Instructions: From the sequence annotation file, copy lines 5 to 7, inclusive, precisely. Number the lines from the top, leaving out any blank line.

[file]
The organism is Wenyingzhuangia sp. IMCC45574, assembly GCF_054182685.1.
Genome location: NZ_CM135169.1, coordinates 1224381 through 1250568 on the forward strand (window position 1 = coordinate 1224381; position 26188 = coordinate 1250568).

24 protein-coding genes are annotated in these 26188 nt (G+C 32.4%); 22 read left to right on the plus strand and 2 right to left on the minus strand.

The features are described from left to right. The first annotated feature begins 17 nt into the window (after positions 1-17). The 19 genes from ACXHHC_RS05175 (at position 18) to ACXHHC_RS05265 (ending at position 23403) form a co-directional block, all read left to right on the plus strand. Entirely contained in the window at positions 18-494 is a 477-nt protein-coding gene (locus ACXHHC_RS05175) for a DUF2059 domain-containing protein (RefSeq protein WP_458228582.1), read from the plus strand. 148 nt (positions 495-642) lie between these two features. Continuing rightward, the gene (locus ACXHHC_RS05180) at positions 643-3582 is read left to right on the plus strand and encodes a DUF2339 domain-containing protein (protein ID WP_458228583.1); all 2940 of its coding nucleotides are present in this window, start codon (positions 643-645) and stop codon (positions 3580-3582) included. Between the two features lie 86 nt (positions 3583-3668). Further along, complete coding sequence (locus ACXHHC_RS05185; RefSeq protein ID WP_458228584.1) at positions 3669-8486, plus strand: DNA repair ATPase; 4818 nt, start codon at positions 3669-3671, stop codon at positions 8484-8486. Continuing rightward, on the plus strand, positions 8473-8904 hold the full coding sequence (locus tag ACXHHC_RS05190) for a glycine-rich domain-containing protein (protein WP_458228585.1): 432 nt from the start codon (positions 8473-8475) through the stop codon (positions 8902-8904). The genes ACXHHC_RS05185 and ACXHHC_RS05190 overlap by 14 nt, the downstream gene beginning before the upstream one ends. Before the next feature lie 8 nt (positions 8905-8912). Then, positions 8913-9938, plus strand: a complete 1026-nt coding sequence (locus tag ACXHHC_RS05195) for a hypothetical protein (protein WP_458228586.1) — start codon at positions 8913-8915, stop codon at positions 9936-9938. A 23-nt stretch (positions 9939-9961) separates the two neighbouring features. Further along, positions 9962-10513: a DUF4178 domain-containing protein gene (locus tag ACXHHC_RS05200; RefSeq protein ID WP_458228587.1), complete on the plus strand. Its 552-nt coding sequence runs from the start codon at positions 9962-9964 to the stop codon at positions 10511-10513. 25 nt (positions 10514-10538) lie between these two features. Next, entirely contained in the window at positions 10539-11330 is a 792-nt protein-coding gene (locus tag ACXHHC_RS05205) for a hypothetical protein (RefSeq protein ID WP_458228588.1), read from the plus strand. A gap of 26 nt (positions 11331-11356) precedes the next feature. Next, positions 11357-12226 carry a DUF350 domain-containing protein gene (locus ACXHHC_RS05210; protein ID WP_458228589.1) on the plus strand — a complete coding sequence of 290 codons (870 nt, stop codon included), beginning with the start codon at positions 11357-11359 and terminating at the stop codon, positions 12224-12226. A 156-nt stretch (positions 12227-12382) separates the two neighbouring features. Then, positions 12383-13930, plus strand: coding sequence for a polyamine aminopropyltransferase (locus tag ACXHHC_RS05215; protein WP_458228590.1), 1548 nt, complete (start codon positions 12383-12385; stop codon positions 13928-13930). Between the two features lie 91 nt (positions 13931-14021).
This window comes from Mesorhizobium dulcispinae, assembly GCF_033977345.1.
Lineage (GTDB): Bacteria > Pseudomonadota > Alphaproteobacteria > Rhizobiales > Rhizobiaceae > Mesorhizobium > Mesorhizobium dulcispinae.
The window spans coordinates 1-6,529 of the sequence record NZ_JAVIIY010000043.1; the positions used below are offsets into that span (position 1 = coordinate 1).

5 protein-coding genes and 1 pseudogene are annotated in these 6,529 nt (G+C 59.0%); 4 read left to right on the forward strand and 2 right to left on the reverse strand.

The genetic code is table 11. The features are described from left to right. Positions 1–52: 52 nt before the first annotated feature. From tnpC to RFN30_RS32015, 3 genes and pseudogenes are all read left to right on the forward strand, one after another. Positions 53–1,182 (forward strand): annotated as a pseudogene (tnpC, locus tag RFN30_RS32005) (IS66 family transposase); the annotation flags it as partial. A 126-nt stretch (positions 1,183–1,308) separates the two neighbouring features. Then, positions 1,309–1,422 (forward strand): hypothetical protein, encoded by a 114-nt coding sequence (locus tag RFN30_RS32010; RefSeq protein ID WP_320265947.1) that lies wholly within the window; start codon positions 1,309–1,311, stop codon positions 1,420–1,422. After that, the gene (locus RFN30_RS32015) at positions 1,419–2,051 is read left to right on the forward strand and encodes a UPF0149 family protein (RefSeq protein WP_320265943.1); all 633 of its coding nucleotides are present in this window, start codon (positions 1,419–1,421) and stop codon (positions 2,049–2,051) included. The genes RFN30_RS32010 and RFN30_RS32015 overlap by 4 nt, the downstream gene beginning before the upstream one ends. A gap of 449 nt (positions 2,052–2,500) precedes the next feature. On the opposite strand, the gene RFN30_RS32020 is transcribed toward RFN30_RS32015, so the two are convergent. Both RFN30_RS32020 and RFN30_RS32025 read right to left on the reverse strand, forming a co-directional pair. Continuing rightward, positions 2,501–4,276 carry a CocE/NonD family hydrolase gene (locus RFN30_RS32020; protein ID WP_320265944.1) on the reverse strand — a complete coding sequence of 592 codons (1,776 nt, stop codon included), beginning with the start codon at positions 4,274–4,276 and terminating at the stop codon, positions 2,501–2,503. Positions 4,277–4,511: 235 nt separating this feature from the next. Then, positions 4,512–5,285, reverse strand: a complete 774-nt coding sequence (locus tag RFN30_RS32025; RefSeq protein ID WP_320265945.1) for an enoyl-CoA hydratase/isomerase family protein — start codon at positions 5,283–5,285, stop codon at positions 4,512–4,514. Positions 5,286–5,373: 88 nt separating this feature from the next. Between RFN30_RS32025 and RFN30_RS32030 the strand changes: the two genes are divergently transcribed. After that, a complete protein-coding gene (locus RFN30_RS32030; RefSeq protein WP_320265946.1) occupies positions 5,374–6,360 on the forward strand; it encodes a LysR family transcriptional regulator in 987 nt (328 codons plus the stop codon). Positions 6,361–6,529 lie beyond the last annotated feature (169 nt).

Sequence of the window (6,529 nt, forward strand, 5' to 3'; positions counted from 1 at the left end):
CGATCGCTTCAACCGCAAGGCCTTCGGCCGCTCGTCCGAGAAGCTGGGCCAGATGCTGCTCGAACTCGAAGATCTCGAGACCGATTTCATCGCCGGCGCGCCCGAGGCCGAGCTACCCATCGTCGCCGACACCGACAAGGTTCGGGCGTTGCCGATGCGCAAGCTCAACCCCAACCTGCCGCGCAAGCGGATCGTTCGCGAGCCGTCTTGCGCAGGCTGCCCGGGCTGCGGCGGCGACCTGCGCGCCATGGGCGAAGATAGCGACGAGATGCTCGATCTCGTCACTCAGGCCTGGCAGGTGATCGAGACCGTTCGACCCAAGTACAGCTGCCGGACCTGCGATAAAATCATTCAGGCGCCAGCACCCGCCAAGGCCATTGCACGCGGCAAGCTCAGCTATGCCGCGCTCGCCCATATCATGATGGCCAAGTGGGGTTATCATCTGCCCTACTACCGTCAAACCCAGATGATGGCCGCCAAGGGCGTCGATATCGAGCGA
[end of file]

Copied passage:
This window comes from Mesorhizobium dulcispinae, assembly GCF_033977345.1.
Lineage (GTDB): Bacteria > Pseudomonadota > Alphaproteobacteria > Rhizobiales > Rhizobiaceae > Mesorhizobium > Mesorhizobium dulcispinae.
The window spans coordinates 1-6,529 of the sequence record NZ_JAVIIY010000043.1; the positions used below are offsets into that span (position 1 = coordinate 1).